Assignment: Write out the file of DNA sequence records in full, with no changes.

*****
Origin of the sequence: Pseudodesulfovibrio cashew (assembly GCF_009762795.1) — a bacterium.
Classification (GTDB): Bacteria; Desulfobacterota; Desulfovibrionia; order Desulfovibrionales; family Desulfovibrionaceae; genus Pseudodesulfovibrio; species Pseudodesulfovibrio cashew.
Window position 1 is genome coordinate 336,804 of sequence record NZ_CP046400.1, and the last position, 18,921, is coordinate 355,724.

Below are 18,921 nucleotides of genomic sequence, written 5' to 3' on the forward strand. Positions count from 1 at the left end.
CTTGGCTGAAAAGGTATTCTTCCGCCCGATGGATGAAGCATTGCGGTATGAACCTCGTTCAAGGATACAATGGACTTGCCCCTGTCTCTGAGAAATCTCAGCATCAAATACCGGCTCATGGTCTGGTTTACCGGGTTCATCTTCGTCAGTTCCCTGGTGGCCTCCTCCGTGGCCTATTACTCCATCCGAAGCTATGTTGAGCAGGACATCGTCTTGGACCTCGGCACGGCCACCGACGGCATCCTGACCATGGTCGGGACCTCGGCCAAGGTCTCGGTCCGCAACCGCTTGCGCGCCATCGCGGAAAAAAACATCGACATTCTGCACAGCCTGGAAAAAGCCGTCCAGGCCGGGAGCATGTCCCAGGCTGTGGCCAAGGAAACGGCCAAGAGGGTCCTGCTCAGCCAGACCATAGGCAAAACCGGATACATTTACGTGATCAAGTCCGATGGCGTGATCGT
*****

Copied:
Origin of the sequence: Pseudodesulfovibrio cashew (assembly GCF_009762795.1) — a bacterium.
Classification (GTDB): Bacteria; Desulfobacterota; Desulfovibrionia; order Desulfovibrionales; family Desulfovibrionaceae; genus Pseudodesulfovibrio; species Pseudodesulfovibrio cashew.
Window position 1 is genome coordinate 336,804 of sequence record NZ_CP046400.1, and the last position, 18,921, is coordinate 355,724.

Below are 18,921 nucleotides of genomic sequence, written 5' to 3' on the forward strand. Positions count from 1 at the left end.
CTTGGCTGAAAAGGTATTCTTCCGCCCGATGGATGAAGCATTGCGGTATGAACCTCGTTCAAGGATACAATGGACTTGCCCCTGTCTCTGAGAAATCTCAGCATCAAATACCGGCTCATGGTCTGGTTTACCGGGTTCATCTTCGTCAGTTCCCTGGTGGCCTCCTCCGTGGCCTATTACTCCATCCGAAGCTATGTTGAGCAGGACATCGTCTTGGACCTCGGCACGGCCACCGACGGCATCCTGACCATGGTCGGGACCTCGGCCAAGGTCTCGGTCCGCAACCGCTTGCGCGCCATCGCGGAAAAAAACATCGACATTCTGCACAGCCTGGAAAAAGCCGTCCAGGCCGGGAGCATGTCCCAGGCTGTGGCCAAGGAAACGGCCAAGAGGGTCCTGCTCAGCCAGACCATAGGCAAAACCGGATACATTTACGTGATCAAGTCCGATGGCGTGATCGT